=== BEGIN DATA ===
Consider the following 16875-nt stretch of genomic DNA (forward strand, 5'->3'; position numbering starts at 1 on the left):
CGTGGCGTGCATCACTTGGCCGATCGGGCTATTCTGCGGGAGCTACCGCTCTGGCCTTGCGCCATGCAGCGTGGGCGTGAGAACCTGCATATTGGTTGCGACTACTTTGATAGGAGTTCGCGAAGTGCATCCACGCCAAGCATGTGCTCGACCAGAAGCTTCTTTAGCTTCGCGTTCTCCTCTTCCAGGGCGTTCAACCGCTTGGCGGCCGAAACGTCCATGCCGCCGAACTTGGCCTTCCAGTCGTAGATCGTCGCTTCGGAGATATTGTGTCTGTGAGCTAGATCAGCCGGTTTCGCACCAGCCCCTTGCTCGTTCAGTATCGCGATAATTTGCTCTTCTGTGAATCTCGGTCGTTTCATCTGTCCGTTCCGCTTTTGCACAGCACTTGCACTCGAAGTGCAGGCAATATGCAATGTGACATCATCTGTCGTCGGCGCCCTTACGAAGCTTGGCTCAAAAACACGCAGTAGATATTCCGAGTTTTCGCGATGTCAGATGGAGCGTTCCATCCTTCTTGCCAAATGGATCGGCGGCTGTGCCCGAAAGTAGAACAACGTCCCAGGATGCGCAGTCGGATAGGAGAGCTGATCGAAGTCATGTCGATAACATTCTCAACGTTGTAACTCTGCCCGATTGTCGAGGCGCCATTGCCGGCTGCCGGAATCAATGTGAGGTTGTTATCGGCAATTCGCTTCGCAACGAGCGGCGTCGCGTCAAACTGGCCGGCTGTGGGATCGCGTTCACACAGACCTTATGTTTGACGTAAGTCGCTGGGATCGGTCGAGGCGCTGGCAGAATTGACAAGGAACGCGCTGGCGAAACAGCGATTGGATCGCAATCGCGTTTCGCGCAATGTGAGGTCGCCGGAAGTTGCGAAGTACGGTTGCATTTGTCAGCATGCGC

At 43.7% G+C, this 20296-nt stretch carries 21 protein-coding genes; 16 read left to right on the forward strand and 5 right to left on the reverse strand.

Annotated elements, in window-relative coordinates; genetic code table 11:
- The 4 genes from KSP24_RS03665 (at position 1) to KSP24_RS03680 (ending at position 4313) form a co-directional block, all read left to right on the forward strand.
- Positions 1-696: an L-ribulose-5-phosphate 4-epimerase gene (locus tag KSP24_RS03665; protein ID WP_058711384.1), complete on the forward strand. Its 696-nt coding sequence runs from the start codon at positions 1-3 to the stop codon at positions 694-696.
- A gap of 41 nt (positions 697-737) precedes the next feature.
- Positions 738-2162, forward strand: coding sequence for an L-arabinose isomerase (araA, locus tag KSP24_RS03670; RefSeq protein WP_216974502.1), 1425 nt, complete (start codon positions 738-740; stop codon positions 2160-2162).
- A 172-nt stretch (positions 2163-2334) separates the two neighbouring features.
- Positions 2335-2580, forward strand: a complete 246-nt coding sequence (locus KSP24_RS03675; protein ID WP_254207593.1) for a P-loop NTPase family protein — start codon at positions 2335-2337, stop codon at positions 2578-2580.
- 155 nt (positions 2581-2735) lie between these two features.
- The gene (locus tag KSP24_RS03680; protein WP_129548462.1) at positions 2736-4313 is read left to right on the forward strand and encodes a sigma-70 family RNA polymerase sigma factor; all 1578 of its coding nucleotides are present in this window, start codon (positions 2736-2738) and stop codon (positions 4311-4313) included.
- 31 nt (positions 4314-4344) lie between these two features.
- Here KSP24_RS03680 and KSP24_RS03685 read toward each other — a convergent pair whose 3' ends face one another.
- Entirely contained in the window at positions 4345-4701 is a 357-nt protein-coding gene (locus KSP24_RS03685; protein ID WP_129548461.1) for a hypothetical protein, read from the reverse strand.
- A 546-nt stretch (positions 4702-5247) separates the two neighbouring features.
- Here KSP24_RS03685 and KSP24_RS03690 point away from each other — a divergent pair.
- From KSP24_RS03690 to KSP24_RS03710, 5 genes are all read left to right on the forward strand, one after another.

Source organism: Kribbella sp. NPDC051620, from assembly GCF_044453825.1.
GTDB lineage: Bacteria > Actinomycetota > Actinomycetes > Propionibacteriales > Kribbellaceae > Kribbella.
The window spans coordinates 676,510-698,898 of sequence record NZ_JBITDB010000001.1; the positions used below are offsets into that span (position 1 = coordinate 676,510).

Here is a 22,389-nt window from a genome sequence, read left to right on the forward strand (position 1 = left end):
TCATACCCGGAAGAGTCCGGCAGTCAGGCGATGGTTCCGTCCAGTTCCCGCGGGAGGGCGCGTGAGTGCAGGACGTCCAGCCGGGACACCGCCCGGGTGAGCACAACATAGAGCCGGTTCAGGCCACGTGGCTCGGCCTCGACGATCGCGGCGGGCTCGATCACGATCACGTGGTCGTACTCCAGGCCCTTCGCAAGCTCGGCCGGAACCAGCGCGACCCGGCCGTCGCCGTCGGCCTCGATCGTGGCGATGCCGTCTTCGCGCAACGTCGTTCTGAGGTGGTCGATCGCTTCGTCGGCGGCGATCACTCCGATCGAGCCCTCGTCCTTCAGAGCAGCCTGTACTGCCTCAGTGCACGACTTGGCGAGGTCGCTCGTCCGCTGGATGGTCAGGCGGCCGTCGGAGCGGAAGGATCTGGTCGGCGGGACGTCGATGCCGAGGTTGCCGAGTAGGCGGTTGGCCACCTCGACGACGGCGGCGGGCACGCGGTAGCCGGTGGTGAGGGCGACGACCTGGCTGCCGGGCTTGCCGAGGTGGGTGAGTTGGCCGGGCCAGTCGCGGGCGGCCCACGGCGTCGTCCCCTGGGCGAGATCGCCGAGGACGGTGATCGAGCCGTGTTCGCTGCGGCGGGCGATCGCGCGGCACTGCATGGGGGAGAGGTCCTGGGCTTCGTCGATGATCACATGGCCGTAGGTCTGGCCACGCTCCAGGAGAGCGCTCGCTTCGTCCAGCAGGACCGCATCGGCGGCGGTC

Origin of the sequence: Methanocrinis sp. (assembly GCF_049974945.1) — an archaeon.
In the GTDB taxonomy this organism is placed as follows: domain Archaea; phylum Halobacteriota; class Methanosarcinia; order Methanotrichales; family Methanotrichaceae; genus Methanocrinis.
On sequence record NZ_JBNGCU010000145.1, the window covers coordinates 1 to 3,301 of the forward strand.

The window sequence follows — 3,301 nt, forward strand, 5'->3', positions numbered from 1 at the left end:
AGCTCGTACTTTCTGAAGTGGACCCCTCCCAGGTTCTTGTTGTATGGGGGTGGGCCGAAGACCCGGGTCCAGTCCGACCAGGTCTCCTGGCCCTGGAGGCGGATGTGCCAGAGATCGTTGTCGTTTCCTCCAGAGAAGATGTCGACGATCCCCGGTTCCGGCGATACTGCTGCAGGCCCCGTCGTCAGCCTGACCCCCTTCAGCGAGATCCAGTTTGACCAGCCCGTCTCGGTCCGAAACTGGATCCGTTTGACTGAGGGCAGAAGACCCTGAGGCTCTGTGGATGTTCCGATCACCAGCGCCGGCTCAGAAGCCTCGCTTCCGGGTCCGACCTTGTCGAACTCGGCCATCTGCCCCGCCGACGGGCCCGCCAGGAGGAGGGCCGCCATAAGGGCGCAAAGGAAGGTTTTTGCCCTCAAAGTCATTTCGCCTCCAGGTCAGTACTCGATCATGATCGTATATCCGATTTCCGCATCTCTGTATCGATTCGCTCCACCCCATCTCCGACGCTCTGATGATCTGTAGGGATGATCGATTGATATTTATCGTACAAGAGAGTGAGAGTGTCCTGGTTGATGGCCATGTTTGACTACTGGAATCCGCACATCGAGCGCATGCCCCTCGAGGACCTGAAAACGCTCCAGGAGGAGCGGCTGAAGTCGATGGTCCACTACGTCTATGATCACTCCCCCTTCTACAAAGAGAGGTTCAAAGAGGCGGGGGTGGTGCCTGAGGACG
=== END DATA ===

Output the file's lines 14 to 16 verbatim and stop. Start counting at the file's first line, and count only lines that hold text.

- Here KSP24_RS03680 and KSP24_RS03685 read toward each other — a convergent pair whose 3' ends face one another.
- Entirely contained in the window at positions 4345-4701 is a 357-nt protein-coding gene (locus KSP24_RS03685; protein ID WP_129548461.1) for a hypothetical protein, read from the reverse strand.
- A 546-nt stretch (positions 4702-5247) separates the two neighbouring features.